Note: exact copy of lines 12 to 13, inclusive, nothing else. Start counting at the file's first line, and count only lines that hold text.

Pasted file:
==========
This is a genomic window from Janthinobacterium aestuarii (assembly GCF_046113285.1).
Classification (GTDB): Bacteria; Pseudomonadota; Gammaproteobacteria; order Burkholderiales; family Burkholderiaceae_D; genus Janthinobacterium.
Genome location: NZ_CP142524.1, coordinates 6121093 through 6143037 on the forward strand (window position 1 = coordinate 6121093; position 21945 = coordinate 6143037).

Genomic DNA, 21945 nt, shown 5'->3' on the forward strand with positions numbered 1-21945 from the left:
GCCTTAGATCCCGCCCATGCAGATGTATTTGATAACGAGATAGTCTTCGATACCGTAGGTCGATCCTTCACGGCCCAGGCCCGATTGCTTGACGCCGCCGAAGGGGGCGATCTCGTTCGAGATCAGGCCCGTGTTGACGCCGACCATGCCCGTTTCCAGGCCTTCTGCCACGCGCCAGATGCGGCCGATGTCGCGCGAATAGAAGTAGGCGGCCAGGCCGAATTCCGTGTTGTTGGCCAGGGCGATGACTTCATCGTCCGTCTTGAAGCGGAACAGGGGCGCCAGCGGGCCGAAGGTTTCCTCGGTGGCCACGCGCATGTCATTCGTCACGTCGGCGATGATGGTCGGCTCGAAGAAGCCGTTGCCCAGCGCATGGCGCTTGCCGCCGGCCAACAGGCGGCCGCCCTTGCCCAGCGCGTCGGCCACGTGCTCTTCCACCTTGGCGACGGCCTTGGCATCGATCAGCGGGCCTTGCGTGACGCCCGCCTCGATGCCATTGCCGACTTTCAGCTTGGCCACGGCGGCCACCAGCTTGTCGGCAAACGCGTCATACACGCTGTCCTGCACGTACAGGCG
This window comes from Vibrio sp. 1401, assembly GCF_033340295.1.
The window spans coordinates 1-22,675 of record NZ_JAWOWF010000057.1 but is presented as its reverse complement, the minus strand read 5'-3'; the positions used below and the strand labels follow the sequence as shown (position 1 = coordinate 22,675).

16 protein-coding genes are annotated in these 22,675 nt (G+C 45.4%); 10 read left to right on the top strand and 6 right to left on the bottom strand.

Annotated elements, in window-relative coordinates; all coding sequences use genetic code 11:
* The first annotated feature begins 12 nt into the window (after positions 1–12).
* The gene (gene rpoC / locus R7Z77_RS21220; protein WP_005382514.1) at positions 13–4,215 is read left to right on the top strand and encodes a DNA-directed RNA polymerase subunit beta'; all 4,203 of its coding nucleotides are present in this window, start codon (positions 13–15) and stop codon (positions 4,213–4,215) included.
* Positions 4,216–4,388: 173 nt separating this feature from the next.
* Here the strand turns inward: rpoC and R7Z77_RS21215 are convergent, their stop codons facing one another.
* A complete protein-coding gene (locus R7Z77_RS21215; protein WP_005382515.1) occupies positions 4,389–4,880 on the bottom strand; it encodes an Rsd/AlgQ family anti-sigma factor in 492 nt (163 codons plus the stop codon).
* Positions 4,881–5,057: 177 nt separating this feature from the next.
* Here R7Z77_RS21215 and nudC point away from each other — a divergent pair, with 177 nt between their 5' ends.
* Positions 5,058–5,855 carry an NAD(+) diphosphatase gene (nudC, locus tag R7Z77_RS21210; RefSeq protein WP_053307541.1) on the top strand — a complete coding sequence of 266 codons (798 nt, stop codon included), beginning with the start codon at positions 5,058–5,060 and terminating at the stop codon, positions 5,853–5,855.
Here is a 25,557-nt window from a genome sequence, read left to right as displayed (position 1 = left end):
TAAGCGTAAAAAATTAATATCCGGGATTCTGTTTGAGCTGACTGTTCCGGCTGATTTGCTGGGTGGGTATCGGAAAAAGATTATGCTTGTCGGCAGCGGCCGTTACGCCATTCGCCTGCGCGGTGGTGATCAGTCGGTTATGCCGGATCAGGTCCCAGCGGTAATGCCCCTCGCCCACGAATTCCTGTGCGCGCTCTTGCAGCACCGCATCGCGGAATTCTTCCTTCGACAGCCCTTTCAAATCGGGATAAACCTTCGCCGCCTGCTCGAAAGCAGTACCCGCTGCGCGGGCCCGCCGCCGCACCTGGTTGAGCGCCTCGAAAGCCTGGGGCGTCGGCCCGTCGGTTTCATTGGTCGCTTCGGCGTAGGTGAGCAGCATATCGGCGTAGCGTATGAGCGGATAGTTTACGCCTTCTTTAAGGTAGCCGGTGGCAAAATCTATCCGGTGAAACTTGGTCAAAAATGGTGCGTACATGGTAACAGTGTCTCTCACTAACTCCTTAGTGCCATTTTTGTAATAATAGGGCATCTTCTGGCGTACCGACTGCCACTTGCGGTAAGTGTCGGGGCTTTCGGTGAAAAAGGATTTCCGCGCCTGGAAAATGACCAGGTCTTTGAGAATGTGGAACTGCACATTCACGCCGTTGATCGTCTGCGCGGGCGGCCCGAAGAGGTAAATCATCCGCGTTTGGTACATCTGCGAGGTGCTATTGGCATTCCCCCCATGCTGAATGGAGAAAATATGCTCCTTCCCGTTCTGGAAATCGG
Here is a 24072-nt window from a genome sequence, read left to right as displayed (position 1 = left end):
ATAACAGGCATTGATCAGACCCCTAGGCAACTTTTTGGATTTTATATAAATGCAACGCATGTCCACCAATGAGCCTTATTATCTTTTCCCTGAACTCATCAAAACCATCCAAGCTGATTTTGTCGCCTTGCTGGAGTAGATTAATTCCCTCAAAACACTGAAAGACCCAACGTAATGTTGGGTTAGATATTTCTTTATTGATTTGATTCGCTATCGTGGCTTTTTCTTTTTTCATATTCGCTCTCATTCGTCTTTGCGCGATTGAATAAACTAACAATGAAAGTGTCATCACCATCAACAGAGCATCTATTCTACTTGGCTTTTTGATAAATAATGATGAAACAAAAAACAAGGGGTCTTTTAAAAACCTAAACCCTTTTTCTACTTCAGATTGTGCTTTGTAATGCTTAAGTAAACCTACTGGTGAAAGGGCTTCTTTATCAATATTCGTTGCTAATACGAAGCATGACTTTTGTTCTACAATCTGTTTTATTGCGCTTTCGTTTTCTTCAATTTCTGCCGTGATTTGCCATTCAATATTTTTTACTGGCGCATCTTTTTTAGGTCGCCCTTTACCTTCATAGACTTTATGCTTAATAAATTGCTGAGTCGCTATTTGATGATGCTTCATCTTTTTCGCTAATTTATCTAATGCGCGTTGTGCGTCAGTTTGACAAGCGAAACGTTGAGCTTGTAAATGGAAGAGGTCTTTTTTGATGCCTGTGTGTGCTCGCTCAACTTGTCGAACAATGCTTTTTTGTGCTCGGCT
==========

* Positions 4,216–4,388: 173 nt separating this feature from the next.
* Here the strand turns inward: rpoC and R7Z77_RS21215 are convergent, their stop codons facing one another.